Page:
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Unformatted text preview: Problem 2
a) A circuitswitched network would be well suited to the application described, because the application involves long sessions with predictable smooth bandwidth requirements. Since the transmission rate is known and not bursty, bandwidth can be reserved for each application session circuit with no significant waste. In addition, we need not worry greatly about the overhead costs of setting up and tearing down a circuit connection, which are amortized over the lengthy duration of a typical application session. b) Given such generous link capacities, the network needs no congestion control mechanism. In the worst (most potentially congested) case, all the applications simultaneously transmit over one or more particular network links. However, since each link offers sufficient bandwidth to handle the sum of all of the applications' data rates, no congestion (very little queuing) will occur. Problem 8
a) 10,000 M Mn M −n b) p (1 − p ) n n = N +1 Problem 9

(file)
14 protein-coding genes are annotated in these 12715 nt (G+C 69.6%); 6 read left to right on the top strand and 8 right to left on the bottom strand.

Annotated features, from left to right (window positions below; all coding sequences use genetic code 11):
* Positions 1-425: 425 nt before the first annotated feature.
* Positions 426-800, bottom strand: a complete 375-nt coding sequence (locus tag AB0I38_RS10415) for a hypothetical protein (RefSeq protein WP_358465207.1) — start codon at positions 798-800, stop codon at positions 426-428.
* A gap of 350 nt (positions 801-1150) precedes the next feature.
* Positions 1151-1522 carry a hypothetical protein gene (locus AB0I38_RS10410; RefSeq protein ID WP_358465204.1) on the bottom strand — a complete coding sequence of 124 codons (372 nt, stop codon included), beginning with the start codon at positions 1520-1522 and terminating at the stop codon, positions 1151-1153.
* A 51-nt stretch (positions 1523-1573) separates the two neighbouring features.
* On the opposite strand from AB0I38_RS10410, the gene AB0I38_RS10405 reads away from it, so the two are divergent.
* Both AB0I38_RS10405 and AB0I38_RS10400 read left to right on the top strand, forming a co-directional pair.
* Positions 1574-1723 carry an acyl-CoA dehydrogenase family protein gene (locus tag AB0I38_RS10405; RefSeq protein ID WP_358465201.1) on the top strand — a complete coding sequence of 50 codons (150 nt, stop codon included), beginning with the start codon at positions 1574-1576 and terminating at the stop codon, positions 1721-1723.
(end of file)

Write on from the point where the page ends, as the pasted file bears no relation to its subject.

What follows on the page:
Consider a packet of length L which begins at end system A and travels over three links to a destination end system. These three links are connected by two packet switches. Let di, si, and Ri denote the length, propagation speed, and the transmission rate of link i for i = 1, 2, 3. The packet switch delays each packet by dproc. Assuming no queuing delays, in terms of di, si, Ri, and L, what is the total endtoend delay for the packet? Suppose the packet is 1500 bytes, propagation speed is 2.5e108 m/s, transmission rates of all three links are 2Mbps, the packet switch processing delay is 3msec, the length of the three links is 5000 km, 4000km and 1000 km. What is the endtoend delay? ! ! ! "#!$ ! % !&!&' % Problem 10
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% + 1 1 " $ 3 # 6 4 5 " ! $ " " $ % ) ' " ! " " / # 2 ) '% ! !" ! ./ 0 ! " a) 160,000 bits b) 160,000 bits c) The bandwidthdelay product of a link is the maximum number of bits that can be in the link. d) the width of a bit = length of link / bandwidthdelay product, so 1 bit is 125 meters long, which is longer than a football field e) s/R
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This note was uploaded on 03/21/2010 for the course CS 4457 taught by Professor Cetti during the Spring '10 term at UVA.
 Spring '10
 Cetti

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